And I think another way I have of looking at it is, with the approach that we have, it's fun for me because the characters become... If you're seeing the characters represented in a number of different films, each design is about that film, and you see a visual story that starts to grow as their story grows, right? If we had just come up with a singular really iconic Captain America, and he was the same in every single film, we wouldn't be using all of the storytelling tools at our disposal to really talk about his journey.
Is there a character or a location over the years that has proved to be the biggest challenge for you?
Any of the digital characters are hugely challenging, especially characters like The Hulk and Thanos. Thanos was a big challenge because it was known pretty early on how much weight was going to hang on the performance of that digital character. It was challenging because in order to get it sort of pushed down the pipeline so that the amazing people at the visual effects houses could start actually bringing him to life, to get it approved was hard. But I think anytime that the challenge is that clear and it's that weighted, it's also something to rise to.
Is there any one particular design that you're more proud of than the others?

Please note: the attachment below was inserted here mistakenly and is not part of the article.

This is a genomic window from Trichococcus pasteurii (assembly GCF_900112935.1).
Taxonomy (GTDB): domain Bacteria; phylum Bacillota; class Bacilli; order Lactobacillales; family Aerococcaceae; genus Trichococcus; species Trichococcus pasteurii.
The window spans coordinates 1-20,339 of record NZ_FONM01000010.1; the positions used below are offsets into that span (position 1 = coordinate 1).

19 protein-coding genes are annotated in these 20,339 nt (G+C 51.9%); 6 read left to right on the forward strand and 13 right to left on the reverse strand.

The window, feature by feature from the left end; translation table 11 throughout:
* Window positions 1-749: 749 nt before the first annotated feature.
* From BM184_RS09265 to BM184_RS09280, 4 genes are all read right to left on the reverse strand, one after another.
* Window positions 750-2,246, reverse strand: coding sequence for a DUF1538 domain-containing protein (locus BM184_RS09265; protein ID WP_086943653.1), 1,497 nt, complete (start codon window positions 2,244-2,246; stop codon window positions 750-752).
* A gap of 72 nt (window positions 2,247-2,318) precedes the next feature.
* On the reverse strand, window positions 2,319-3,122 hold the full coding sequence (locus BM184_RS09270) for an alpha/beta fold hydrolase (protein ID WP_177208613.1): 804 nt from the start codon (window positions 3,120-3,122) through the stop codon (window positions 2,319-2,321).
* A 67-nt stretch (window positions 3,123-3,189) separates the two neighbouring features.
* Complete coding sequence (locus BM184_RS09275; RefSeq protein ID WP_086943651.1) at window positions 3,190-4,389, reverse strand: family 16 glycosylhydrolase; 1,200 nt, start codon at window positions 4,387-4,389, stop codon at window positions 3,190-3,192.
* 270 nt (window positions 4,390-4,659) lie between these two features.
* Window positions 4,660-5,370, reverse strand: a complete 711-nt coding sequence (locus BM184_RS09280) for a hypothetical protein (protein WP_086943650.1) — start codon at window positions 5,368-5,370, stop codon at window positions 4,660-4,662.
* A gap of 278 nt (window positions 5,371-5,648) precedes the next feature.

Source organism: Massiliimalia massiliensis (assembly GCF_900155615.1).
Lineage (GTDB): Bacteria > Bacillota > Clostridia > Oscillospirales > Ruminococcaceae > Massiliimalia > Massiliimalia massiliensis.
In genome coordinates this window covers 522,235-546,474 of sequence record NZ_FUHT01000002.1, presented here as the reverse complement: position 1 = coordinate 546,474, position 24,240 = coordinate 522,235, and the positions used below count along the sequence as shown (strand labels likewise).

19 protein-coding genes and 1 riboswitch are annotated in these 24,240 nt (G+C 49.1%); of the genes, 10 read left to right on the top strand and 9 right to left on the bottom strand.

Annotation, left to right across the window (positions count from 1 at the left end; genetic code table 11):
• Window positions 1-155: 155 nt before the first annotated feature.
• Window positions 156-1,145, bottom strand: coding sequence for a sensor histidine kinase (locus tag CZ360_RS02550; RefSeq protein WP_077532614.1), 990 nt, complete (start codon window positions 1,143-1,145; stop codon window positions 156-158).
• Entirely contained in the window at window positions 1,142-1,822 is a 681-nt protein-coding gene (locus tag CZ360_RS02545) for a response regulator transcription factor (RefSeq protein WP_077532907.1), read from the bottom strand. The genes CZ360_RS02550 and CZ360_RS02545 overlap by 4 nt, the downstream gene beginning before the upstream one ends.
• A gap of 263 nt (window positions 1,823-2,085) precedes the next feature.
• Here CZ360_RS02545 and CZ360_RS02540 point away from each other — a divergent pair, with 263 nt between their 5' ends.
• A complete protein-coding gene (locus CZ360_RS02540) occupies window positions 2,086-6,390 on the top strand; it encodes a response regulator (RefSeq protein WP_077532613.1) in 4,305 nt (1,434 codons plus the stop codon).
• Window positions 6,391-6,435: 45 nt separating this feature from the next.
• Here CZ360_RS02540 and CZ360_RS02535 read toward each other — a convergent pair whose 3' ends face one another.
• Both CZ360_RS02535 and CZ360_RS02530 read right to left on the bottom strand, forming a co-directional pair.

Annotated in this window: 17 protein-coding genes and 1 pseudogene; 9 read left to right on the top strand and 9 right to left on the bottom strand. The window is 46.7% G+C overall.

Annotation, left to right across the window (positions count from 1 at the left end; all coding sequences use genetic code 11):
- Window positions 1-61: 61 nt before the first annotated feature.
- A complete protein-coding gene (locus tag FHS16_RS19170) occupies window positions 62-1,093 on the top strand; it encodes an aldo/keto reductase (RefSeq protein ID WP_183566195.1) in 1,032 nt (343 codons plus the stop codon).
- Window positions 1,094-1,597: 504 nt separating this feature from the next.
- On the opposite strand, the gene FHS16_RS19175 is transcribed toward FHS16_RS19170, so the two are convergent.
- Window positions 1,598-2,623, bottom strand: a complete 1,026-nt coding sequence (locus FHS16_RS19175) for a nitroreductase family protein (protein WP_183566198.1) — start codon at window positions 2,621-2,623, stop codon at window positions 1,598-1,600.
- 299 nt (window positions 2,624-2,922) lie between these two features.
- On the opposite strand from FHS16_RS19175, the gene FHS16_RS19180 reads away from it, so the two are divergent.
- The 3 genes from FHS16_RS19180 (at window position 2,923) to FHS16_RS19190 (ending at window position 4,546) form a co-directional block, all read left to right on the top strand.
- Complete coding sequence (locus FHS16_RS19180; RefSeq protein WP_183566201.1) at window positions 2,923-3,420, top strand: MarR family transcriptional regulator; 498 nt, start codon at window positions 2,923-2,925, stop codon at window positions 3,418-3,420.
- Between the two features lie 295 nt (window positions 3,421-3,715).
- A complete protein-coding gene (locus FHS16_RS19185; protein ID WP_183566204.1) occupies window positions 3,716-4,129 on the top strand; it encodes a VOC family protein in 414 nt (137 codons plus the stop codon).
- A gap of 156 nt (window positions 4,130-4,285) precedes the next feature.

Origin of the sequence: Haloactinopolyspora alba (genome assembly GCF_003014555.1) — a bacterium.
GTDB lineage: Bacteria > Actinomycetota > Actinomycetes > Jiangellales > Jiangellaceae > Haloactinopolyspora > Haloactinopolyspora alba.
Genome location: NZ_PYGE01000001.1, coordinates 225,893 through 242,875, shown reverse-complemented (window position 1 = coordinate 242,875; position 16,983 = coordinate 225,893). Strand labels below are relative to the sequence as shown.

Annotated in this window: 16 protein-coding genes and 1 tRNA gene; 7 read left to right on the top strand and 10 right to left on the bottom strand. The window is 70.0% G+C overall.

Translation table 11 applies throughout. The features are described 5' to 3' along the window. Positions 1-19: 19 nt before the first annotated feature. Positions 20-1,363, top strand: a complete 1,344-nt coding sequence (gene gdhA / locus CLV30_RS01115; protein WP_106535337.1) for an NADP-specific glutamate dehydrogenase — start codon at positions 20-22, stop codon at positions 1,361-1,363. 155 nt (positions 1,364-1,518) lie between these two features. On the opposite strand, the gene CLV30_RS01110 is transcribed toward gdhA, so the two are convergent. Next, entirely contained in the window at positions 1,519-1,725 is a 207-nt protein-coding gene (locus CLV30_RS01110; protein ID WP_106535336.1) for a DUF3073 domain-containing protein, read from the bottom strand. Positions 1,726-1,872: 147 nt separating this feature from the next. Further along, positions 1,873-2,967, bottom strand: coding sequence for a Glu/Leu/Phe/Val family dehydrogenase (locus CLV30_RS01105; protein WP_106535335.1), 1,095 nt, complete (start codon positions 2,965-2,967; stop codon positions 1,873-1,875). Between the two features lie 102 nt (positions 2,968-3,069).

That's a very hard question to answer because I feel like what [head writer] A.C. Bradley and [producer] Brad Winderbaum and [director] Bryan Andrews set up as each one of these stories and the idea of each episode having its own kind of vibe to it, its own feeling to it, every character is interesting and compelling in a really cool way. I think, because of my background, having worked on the Captain America films and loving that time period and the fact that the style of the show references J.C. Leyendecker's work, which was also evocative of that time period, the work we were doing on Captain Carter and Steve and the HYDRA Stomper, I think, are some of my favorite things. And it was also the work that we were doing early on to help figure out the look of the show, so it's also sort of the first things that sort of just started to solidify the style and started to solidify the notion, like, yeah, this could work.